Is the left right?

Has the left/right divide disappeared, has neo-liberalism won the day, or is there a credible alternative?

According to some commentators, the relevance of the traditional left/right divide is declining in relevance as political parties abandon their “isms”. The result is a much more de-ideologized political sphere where parties sell political “products” such as leaders or case-specific policies, rather than the hopes and dreams of ideologies.[1] Others claim that liberal, capitalist politics have won the day, and that the political sphere is therefore mono-ideologized rather than de-ideologized.

But are any of these standpoints true, and if they are, can the circumstances that they describe be reversed?

Traditionally, and in very general terms, the Right has tended to blame the individual for his or her suffering. The solution to any problem is therefore within the individual, e.g. by way of the hard work of the individual and the individualism of free market capitalism. The Left, on the other hand, has tended to blame society. The solution to any problem is thus viewed as being more communalistic, e.g. by way of redistribution of wealth. Read more of this post

Swaziland – a country in a constant state of crisis

Swaziland, the last autocratic monarchy in Africa, is a country in an almost constant state of crisis. The repeated human rights violations and harassment of the Swazi democracy movement by the Swazi regime, the huge inequalities between a small Swazi elite and the poor majority, and an Aids prevalence rate of over 40% should make newspapers and governments around the world act. But these stories are rarely if ever covered by the foreign media or condemned by world leaders or governments. In recent months the house of the Swaziland United Democratic Front National Organising Secretary Secretary has been bombed, maybe by the Swazi police; the leader of the largest opposition party, PUDEMO, has been charged with acts of terrorism for speaking his mind and is more or less constantly harassed by police; student leader Pius Vilakati has gone missing after having been attempted abducted by police; human rights activist Sipho Jele has died in police custody, probably at the hands of the police; and the President of the Swaziland Federation of Trade Unions has had his house searched for bombs. Read more of this post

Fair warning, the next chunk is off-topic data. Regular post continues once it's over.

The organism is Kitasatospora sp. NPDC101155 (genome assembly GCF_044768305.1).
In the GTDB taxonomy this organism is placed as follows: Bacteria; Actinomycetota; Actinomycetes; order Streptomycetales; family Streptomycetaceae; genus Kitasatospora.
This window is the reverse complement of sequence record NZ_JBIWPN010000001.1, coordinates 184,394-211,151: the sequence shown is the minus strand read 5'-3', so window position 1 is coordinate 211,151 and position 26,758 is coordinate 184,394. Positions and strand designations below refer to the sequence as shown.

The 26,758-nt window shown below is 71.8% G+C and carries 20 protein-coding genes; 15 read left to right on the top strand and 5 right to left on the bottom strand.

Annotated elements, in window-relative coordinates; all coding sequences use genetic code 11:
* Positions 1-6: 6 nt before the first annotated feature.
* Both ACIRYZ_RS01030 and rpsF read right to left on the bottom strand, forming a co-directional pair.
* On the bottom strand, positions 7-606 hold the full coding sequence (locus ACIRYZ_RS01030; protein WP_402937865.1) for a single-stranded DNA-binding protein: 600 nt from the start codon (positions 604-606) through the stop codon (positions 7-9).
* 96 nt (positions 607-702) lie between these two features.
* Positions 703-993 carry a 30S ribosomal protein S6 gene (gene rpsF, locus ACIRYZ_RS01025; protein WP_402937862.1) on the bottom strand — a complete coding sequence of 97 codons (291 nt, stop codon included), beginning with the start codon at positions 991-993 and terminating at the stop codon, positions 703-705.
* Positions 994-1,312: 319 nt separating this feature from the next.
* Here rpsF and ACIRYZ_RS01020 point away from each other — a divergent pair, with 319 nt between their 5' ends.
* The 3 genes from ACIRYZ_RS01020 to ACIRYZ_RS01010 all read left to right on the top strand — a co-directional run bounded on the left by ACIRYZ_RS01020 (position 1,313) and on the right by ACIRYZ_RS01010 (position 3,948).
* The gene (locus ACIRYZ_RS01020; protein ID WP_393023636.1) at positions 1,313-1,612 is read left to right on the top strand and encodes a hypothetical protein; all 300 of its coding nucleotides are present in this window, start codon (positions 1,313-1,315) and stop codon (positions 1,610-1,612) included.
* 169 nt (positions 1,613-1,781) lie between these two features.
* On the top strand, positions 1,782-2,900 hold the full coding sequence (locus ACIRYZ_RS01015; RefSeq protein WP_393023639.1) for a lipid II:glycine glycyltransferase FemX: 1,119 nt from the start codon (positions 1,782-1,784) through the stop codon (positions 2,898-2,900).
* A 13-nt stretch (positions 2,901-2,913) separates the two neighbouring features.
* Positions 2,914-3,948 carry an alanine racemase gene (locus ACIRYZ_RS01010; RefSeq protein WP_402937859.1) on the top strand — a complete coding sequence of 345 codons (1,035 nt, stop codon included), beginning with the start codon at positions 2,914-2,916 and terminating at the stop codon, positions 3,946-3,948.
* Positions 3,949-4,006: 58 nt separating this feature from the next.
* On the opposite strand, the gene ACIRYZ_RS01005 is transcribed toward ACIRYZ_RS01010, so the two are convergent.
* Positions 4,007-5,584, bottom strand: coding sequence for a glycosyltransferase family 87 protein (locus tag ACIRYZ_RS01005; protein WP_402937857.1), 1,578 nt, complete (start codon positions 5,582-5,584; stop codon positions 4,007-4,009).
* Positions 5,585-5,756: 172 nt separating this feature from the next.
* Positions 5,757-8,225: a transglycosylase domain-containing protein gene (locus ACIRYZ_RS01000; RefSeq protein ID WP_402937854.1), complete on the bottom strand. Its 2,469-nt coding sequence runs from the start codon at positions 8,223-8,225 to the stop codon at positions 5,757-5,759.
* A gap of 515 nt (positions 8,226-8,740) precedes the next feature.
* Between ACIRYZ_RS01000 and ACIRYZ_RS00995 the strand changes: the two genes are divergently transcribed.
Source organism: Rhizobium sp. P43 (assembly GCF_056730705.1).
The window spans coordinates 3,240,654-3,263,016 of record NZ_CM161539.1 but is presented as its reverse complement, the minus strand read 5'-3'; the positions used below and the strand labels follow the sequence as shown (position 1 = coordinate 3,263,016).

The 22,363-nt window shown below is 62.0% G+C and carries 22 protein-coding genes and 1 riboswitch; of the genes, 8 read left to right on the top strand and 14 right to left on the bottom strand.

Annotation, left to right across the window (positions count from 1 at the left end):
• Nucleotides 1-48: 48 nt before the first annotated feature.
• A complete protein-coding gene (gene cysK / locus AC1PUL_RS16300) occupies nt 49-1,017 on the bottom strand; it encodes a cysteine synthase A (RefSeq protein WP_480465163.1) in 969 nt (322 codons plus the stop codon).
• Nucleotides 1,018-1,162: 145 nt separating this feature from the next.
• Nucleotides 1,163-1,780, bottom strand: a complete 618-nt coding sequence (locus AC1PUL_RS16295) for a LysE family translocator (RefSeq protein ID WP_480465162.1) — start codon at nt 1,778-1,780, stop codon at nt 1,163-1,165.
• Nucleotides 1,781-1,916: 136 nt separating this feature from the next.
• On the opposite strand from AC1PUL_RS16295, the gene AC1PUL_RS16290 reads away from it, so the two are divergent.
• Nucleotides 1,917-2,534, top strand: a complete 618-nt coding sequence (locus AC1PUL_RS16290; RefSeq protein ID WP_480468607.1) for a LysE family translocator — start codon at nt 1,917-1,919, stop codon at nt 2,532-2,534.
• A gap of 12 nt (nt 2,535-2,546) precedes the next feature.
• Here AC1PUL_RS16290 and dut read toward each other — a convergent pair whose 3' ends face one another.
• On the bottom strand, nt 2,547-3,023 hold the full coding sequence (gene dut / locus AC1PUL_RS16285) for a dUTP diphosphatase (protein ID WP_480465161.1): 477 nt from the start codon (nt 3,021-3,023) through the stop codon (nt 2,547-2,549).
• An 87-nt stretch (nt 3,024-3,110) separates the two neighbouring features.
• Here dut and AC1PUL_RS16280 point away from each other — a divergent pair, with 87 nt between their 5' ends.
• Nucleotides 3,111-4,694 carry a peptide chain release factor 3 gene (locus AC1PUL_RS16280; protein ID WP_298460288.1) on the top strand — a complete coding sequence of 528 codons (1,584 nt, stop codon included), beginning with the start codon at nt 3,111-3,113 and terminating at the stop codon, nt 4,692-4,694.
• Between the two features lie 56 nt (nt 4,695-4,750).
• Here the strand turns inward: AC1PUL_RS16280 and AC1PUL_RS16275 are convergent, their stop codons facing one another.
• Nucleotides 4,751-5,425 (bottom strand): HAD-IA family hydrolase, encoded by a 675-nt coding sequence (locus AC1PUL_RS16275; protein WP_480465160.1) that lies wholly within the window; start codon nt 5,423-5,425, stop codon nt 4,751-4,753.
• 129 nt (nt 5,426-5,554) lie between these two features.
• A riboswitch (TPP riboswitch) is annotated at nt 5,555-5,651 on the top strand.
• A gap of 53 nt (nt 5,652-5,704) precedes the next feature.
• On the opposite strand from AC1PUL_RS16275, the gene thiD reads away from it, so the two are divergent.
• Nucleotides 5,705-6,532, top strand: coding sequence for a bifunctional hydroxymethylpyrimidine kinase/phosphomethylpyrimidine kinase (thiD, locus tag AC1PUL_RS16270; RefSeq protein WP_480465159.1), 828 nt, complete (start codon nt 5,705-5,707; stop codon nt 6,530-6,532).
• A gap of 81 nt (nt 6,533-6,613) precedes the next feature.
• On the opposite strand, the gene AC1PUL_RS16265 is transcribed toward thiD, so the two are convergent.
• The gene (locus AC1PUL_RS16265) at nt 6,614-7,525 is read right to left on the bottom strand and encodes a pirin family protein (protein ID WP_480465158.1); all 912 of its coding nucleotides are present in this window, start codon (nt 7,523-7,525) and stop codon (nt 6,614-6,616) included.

International Labour Organisation Conference pressurizes Swaziland

In a speech given at the recent International Labour Organization (ILO) Conference in Geneva, British TUC representative and member of the governing body of the ILO, Sam Gurney, criticised the Swazi government for its repression of union members and “broken commitments” in regard to human rights. “Swaziland joined the ILO in 1975 and in the following years ratified a large number of conventions, 16 in a single day in 1978. Sadly as we have heard it has honoured many of them only in the breach and in particular has failed on conventions 89 and 98”. He also specifically referred to the cases of Sipho Jele and Alex Langwenya. “Very few people believe he really killed himself”, said Gurney of Sipho Jele’s alleged suicide while in police custody. Read more of this post

World Cup 2010: England play “one of the worst games ever” yet again…